Food aid budget cuts target needy, and that may be you
If you’ve met one of our clients at the Central Texas Food Bank, you’ve met one of our clients. Contrary to the stereotypes held by many, there is no “typical” person who needs food assistance. Our clients come from every ethnic and racial background, every education level and every household makeup. What they all share is a need for food assistance — a situation they never imagined themselves in.
These clients include people like Barbara and her husband, who have struggled to make ends meet since her scoliosis condition worsened and prevented her from working. Although her husband still has a full-time job, the increased medical costs Barbara faces means they must turn to the Food Bank for help with their groceries.
Another client is Sean, a disabled veteran who lives with his family on a fixed income. Although his family receives Supplemental Nutrition Assistance Program benefits, it isn’t enough, and the family must rely on the Food Bank to supplement their groceries.
These people are our neighbors, living right here in prosperous, funky Austin. You may not recognize that they are in need because they look just like the rest of us — people who are working, raising families and trying to pay their bills.
Unfortunately, what they earn often isn’t enough. As recently reported in the American-Statesman, renting an average two-bedroom apartment requires a full-time wage earner to make $23 an hour — three times the minimum wage. At the end of the day, once rent and other bills are paid, food may be a basic need some people can’t meet.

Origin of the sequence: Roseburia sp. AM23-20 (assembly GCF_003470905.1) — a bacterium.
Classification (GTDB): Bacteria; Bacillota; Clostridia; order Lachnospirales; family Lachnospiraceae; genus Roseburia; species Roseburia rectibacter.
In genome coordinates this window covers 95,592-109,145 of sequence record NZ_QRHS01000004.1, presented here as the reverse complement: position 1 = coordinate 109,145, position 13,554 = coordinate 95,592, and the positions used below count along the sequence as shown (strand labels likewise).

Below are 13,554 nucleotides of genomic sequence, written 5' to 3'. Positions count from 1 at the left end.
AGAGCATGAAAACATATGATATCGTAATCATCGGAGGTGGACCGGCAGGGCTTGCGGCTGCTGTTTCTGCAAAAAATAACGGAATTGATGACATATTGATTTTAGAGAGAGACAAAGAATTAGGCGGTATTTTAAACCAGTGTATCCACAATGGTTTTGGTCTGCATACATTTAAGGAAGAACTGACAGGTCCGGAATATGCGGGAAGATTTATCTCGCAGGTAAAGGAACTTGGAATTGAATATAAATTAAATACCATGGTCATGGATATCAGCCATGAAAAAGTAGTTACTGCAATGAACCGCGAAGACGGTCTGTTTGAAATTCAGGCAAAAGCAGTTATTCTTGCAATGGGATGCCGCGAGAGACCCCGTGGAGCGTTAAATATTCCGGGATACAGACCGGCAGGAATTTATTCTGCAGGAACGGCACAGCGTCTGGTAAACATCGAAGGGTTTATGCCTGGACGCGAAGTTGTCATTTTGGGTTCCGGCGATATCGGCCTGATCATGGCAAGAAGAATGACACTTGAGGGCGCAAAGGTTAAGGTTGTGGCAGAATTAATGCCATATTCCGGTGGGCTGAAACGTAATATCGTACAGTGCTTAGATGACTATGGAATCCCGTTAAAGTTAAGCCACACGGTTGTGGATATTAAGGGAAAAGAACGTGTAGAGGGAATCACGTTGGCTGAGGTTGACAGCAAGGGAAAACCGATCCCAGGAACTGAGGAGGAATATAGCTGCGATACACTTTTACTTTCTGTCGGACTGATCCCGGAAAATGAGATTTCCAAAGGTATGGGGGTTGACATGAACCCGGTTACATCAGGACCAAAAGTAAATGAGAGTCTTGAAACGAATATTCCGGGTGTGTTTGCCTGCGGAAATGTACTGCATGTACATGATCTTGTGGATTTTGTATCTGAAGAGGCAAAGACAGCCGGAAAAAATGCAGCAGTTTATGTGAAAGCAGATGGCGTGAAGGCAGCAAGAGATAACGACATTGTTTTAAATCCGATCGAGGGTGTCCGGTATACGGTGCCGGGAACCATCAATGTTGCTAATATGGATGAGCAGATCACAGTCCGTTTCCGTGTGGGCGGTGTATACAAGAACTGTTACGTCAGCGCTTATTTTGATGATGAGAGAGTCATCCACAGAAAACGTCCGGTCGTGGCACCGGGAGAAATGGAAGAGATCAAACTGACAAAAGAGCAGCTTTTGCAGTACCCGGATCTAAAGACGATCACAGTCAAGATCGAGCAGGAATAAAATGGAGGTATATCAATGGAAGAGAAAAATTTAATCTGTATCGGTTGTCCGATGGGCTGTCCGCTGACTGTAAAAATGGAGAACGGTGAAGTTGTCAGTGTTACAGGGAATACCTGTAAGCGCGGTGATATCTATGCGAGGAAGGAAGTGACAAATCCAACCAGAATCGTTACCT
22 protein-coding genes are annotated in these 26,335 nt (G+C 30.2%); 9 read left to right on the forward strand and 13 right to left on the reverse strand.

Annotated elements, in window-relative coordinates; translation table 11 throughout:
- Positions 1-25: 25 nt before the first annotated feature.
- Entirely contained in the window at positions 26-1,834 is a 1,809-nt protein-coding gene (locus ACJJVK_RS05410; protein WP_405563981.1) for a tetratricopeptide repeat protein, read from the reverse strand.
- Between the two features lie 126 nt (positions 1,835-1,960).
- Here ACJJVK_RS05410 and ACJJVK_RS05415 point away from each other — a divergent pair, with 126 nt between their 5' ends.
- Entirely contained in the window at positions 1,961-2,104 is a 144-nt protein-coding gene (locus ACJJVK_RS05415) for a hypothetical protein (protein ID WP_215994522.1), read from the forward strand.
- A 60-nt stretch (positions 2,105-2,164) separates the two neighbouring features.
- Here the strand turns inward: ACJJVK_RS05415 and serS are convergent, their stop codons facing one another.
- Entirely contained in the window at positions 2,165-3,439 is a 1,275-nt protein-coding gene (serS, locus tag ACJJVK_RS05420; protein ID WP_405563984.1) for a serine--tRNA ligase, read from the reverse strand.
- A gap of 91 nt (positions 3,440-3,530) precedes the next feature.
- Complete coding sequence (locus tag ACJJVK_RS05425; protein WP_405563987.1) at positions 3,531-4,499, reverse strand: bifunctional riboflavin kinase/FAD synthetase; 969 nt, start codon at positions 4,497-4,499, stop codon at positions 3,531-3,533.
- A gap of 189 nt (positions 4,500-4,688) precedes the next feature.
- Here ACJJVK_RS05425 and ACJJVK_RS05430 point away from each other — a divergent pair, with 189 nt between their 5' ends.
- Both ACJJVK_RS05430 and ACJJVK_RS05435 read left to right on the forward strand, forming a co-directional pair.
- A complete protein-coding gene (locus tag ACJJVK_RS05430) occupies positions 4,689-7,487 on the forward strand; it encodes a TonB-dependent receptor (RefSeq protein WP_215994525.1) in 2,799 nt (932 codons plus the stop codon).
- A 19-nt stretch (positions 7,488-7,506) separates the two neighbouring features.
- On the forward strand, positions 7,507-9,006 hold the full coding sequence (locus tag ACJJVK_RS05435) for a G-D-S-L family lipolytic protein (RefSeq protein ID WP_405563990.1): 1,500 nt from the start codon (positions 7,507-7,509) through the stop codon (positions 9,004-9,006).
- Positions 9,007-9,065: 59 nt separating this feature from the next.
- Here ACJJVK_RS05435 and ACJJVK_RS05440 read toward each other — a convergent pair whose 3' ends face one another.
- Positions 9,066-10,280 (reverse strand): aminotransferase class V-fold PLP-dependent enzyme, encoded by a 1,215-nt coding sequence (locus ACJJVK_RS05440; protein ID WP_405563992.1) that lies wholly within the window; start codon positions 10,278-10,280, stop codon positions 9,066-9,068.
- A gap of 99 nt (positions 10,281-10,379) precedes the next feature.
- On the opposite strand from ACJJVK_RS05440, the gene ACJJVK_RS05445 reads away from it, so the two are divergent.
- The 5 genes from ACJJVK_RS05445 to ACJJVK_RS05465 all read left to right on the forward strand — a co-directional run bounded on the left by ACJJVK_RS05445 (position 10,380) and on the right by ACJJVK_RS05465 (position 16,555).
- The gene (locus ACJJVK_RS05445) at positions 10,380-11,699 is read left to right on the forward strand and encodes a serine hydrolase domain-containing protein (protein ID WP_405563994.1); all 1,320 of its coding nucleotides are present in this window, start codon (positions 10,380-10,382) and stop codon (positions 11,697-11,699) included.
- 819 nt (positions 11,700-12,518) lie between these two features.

The Central Texas Food Bank is able to help these families through food distribution at the nearly 250 area soup kitchens and food pantries run by our partner agencies and at our own mobile pantries. In fact, we are able to feed 46,000 people each week in our 21-county service territory.
We cannot do it alone. We must have the support of federal nutrition programs funded by Congress. For decades, food banks have worked in partnership with our federal government. Whether it is The Emergency Food Assistance Program, which provides nearly 30 percent of our food bank’s inventory, or SNAP, which helps our clients purchase more food at area grocery stores, or the Summer Food Service Program, which allows us to feed kids during the summer, we rely on the government’s support to take care of our neighbors.
Recently, the House Budget Committee approved a budget resolution making drastic cuts to safety net programs, including SNAP and school meals. This comes after the president issued his proposed budget that makes cuts to SNAP and TEFAP. If anything close to these proposals becomes reality, many more of our neighbors will face hunger. While there is much still to be done before the federal budget becomes final, we can’t ignore it. A budget is a moral document that reflects the priorities of our government leaders.
As Congress crafts the budget, it is important to remind them of the importance of SNAP and TEFAP. Cuts would increase demand on the charitable food system at a time when it is already stretched to the limit.
Proposed cuts to TEFAP would mean a loss of 33 million meals for food bank clients nationwide. It is improbable that the network of food banks could make up for this difference from other sources. Locally, the Central Texas Food Bank would simply have less food to distribute to our most vulnerable residents.
Behind the numbers and the political rhetoric of the budget are people — people like Barbara and Sean and their families who rely on the services of the Food Bank to get them through a difficult time. Join us in asking Congress to protect these federal nutrition programs, so we can continue to help our neighbors.
Chef Kim Granato at the Central Texas Food Bank readies meals for distribution. The bank, which delivers food in partnership with nearly 250 pantries and soup kitchens, serves about 46,000 people a week in 21 counties.